The Arizona Department of Education has addressed this scenario in its online guidance to schools:
Q: May a district/charter delay obtaining consent to evaluate a student until school resumes even though the [team] convened and determined the need for additional assessment?
A: The IDEA does not specify the time period between the [team] determination that additional data is needed and a parent or guardian signing the consent form, however, the time period must be reasonable. The signing of the consent form triggers the 60-day period by which a [school/charter] must meet to determine eligibility. Delaying consent to avoid beginning the assessment timeline is not endorsed by [the Arizona Department of Education]. Please consult your [school/charter] legal counsel, as delaying obtaining consent to collect additional data may result in a denial of [a student’s right to a free and appropriate public education], in the event the child is found eligible, and the student may be owed compensatory education for the delay.
If your child’s school asked you to wait to sign consent forms until school reopens to avoid triggering the evaluation timeline, the delay in evaluating may result in a denial of a free appropriate public education for your child. If, once schools reopen, your child is found eligible for special education under IDEA, you should consider asking the school to provide your child with compensatory education for what he/she was denied while the school delayed the evaluation. If the school refuses to provide compensatory education, consider filing a state administrative complaint with the Arizona Department of Education.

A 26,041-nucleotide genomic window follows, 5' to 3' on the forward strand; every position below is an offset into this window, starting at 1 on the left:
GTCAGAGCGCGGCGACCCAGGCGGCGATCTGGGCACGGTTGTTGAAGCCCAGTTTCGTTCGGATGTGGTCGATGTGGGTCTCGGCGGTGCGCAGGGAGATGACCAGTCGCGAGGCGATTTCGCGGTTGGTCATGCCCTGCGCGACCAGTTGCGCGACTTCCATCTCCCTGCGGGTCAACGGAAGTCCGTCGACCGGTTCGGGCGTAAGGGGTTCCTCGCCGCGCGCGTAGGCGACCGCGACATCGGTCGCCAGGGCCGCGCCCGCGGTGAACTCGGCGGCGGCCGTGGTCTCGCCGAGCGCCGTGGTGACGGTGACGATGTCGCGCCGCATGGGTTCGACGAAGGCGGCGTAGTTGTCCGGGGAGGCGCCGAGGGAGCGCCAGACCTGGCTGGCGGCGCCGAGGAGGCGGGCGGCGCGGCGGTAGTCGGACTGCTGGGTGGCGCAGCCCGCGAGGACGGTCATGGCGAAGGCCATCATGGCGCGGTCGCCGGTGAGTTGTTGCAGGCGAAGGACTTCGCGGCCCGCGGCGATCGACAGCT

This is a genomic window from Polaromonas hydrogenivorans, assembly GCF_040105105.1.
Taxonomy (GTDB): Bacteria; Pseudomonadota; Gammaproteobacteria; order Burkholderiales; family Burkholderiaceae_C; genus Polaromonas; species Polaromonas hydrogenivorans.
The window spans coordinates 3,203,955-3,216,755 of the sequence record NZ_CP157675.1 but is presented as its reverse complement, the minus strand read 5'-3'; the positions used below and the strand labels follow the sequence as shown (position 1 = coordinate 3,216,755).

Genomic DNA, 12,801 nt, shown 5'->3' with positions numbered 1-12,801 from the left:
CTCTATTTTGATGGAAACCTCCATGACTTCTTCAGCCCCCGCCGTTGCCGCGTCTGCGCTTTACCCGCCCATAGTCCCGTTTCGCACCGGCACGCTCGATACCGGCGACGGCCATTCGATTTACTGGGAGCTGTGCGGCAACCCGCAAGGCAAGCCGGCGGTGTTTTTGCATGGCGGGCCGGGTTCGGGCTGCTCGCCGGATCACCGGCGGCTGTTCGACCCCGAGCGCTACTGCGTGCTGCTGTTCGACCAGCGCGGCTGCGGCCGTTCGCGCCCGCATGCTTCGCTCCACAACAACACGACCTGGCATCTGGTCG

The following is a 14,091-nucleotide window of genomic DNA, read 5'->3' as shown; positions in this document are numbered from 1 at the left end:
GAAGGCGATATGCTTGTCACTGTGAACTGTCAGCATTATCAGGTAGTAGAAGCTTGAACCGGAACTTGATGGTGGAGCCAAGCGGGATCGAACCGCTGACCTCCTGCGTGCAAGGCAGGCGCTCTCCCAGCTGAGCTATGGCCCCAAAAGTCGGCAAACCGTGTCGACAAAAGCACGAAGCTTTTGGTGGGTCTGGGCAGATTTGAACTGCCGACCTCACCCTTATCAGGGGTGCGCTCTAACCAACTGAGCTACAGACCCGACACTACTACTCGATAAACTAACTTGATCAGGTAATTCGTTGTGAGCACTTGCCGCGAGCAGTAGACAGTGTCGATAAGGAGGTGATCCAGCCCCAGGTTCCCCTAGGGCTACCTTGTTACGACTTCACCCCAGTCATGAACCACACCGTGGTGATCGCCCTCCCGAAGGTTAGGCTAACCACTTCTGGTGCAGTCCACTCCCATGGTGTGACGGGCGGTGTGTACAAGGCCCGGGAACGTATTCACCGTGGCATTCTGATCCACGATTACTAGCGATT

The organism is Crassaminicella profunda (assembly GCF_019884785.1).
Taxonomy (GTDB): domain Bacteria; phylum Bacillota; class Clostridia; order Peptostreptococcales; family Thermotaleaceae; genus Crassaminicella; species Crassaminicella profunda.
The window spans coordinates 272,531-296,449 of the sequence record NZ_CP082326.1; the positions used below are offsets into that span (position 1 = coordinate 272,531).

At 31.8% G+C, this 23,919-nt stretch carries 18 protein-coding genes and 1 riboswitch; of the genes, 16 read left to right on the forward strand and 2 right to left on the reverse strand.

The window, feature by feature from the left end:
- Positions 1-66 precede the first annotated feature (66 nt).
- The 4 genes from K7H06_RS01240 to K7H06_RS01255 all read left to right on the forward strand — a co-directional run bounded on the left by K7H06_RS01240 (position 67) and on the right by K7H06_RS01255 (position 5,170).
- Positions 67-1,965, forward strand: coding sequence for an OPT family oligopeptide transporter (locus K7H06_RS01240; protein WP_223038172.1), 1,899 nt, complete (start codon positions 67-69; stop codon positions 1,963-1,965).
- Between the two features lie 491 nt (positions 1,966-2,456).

- If you requested an evaluation before schools closed due to COVID-19, and the school agreed to evaluate and managed to complete an evaluation and found your student eligible, the school must meet to develop an IEP for your child within 30 calendar days of the determination of eligibility. This means, even while schools are closed, the IEP team must convene (can be digitally or over the phone) to write an IEP. The school must begin implementing the IEP as soon as it is written. While schools are closed due to COVID-19, the implementation of the IEP may look different than it normally would when schools are open—for example, the student may be provided the special education and related services that are in the IEP via an online platform, rather than in-person. If it is not safe or feasible to implement an IEP for a student and provide a free appropriate public education, then the team should consider compensatory education for the student once it is safe for in-person services to resume.
If you have questions about your student’s special education assessment during COVID-19 school closures, try talking with the school’s special education administrators first. You can also consider contacting the Arizona Department of Education’s Exceptional Student Services for guidance. If you think you need individualized advocacy or legal help, you may complete an intake with the Arizona Center for Disability Law.